Most Expensive Restaurant: Alinea (Chicago)
At Alinea, Grant Achatz’s three-Michelin-star flagship, a handful of different prix fixe menus are available, and they’re all exorbitantly expensive. On the lower end is the Salon menu, which consists of 10 to 12 courses for $190 to $285 per person. The Gallery menu includes 16 to 18 courses and costs $290 to $355. And at the top of the heap is the Alinea Kitchen Table, a private experience for groups of six that costs $390 to $395 per person. Tip is included, but beverage pairings cost extra.
Most Outrageous Restaurant Dish: TACOlato, Pizza Parlor Bar (Chicago)
Pizza Parlor Bar has a door right next to the main entrance which leads to its Dessert Dealer, home of delicious ice cream, cupcakes, cookies, cappuccinos, and dessert tacos. Those dessert tacos, known as TACOlatos, are the perfect Instagram fodder, full of colors and an impressive amount of sweets. Made with sweet waffle shells, they're filled with gelato or ice cream and then covered in loads of toppings. Popular choices include Unicorn Dreams (a confetti sprinkles shell with birthday cake ice cream, fruity marshmallows, gummy worms, rainbow airheads, blue-raspberry sauce, and whipped cream on top) and Cookie Monster (a double chocolate shell with cookies and cream gelato, mini chocolate chips, Oreo pieces, fudge sauce, and topped with whipped cream and maraschino cherries).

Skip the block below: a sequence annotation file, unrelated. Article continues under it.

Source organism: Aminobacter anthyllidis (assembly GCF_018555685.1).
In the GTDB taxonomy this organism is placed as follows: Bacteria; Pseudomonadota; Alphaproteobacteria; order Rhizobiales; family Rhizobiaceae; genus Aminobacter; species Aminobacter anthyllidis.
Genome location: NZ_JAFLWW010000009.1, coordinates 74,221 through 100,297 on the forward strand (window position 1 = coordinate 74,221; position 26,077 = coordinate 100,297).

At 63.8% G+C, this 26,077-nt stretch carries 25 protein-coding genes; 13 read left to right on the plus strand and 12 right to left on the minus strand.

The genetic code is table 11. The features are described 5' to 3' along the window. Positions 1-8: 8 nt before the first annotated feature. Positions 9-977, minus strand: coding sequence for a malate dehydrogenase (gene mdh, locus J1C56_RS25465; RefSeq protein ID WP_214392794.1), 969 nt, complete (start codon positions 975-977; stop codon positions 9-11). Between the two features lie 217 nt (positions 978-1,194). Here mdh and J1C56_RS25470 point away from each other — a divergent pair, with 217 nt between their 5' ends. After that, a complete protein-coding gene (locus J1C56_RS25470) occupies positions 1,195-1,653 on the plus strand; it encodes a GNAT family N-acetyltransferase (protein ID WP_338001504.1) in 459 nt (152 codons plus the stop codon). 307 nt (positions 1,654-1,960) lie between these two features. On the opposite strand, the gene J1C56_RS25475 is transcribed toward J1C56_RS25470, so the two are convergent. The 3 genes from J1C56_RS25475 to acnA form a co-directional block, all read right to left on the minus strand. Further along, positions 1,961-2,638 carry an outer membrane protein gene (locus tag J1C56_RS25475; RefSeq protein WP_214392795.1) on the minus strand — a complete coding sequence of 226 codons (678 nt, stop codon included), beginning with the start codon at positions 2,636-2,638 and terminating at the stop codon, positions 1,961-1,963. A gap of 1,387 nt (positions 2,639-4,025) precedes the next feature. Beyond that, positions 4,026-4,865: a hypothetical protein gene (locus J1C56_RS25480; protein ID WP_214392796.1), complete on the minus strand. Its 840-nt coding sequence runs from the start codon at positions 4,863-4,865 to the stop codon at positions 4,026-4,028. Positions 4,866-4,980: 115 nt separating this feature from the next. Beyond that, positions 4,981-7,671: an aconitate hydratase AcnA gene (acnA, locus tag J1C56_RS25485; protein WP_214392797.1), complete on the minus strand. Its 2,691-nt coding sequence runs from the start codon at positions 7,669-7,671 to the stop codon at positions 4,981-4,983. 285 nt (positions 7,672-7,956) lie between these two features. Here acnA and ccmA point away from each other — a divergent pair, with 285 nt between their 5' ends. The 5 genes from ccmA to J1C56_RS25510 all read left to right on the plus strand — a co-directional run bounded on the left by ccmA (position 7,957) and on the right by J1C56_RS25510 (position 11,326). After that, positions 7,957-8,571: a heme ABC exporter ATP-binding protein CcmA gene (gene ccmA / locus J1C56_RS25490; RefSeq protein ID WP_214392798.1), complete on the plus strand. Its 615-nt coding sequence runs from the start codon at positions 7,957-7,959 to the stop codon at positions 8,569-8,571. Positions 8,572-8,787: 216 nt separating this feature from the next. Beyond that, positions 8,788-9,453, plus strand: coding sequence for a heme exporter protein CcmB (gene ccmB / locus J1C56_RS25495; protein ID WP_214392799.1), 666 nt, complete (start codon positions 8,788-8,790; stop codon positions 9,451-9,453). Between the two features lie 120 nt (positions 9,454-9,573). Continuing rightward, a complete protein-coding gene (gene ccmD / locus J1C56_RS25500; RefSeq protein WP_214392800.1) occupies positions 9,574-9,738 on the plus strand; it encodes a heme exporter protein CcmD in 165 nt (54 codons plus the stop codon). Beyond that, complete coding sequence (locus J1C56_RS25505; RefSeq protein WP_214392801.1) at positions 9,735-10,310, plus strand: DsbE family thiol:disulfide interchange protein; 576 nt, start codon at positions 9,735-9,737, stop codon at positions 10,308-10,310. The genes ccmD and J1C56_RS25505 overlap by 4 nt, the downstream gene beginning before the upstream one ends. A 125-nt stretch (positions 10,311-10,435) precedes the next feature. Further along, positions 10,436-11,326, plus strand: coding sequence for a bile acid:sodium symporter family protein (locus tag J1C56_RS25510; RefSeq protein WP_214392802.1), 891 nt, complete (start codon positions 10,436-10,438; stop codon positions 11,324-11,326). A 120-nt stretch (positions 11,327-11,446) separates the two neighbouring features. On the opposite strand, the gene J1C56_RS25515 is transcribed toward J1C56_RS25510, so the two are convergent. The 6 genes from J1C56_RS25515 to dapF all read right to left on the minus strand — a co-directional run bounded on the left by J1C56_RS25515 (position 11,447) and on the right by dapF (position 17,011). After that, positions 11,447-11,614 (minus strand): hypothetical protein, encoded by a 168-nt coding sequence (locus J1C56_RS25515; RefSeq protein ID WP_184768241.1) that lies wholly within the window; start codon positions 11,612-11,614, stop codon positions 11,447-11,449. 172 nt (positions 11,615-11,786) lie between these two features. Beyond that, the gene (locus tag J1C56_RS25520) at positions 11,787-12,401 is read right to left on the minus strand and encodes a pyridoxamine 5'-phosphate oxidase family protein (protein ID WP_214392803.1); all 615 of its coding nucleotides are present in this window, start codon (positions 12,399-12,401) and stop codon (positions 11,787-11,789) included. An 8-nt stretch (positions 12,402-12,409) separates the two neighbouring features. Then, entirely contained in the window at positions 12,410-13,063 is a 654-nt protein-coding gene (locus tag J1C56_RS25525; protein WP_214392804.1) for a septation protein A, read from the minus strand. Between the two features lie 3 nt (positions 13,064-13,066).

Most Romantic Restaurant: Everest (Chicago)
Located 40 floors up at the top of Chicago's circa-1893 Stock Exchange building, Everest offers one of the finest views of the city, from a hushed and elegant dining room. As proprietor of this AAA Five Diamond Award recipient, chef Jean Joho offers a seven-course tasting menu (with a vegetarian option); a starter, perhaps, of cold-pressed lobster and potato terrine might be followed by a filet of wild sturgeon wrapped in prosciutto and a pear soufflé dessert. A massive wine list is available.